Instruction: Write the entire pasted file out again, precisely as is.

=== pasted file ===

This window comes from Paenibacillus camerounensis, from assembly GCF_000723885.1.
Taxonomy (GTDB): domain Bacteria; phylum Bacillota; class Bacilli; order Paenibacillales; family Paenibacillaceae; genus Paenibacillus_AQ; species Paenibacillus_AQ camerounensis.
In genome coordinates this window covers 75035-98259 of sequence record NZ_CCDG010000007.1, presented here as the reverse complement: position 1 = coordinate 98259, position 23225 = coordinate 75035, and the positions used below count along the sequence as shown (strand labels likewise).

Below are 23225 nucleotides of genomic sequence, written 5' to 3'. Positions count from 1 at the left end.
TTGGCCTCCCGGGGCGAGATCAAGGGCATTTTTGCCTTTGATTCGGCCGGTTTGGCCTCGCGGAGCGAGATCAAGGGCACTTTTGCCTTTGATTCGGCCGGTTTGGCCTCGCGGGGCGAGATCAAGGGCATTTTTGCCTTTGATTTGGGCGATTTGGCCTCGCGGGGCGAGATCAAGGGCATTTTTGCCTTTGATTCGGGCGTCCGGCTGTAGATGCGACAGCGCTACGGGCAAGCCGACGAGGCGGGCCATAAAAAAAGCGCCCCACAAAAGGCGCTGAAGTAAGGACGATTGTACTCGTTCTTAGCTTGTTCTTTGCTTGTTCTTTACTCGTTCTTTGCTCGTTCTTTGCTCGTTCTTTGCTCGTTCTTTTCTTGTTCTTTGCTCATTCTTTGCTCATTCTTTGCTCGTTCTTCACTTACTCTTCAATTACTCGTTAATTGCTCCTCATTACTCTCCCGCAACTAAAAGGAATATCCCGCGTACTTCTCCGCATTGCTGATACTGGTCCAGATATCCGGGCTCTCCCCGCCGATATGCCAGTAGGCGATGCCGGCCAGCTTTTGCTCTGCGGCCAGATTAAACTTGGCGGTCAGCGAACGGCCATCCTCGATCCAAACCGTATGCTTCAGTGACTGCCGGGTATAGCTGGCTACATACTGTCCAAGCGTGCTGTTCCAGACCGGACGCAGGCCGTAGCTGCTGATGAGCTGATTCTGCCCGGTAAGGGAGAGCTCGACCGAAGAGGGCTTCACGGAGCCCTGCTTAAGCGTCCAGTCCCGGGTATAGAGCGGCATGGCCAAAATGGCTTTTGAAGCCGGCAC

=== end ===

This window comes from Paenibacillus camerounensis, from assembly GCF_000723885.1.
Taxonomy (GTDB): domain Bacteria; phylum Bacillota; class Bacilli; order Paenibacillales; family Paenibacillaceae; genus Paenibacillus_AQ; species Paenibacillus_AQ camerounensis.
In genome coordinates this window covers 75035-98259 of sequence record NZ_CCDG010000007.1, presented here as the reverse complement: position 1 = coordinate 98259, position 23225 = coordinate 75035, and the positions used below count along the sequence as shown (strand labels likewise).

Below are 23225 nucleotides of genomic sequence, written 5' to 3'. Positions count from 1 at the left end.
TTGGCCTCCCGGGGCGAGATCAAGGGCATTTTTGCCTTTGATTCGGCCGGTTTGGCCTCGCGGAGCGAGATCAAGGGCACTTTTGCCTTTGATTCGGCCGGTTTGGCCTCGCGGGGCGAGATCAAGGGCATTTTTGCCTTTGATTTGGGCGATTTGGCCTCGCGGGGCGAGATCAAGGGCATTTTTGCCTTTGATTCGGGCGTCCGGCTGTAGATGCGACAGCGCTACGGGCAAGCCGACGAGGCGGGCCATAAAAAAAGCGCCCCACAAAAGGCGCTGAAGTAAGGACGATTGTACTCGTTCTTAGCTTGTTCTTTGCTTGTTCTTTACTCGTTCTTTGCTCGTTCTTTGCTCGTTCTTTGCTCGTTCTTTTCTTGTTCTTTGCTCATTCTTTGCTCATTCTTTGCTCGTTCTTCACTTACTCTTCAATTACTCGTTAATTGCTCCTCATTACTCTCCCGCAACTAAAAGGAATATCCCGCGTACTTCTCCGCATTGCTGATACTGGTCCAGATATCCGGGCTCTCCCCGCCGATATGCCAGTAGGCGATGCCGGCCAGCTTTTGCTCTGCGGCCAGATTAAACTTGGCGGTCAGCGAACGGCCATCCTCGATCCAAACCGTATGCTTCAGTGACTGCCGGGTATAGCTGGCTACATACTGTCCAAGCGTGCTGTTCCAGACCGGACGCAGGCCGTAGCTGCTGATGAGCTGATTCTGCCCGGTAAGGGAGAGCTCGACCGAAGAGGGCTTCACGGAGCCCTGCTTAAGCGTCCAGTCCCGGGTATAGAGCGGCATGGCCAAAATGGCTTTTGAAGCCGGCAC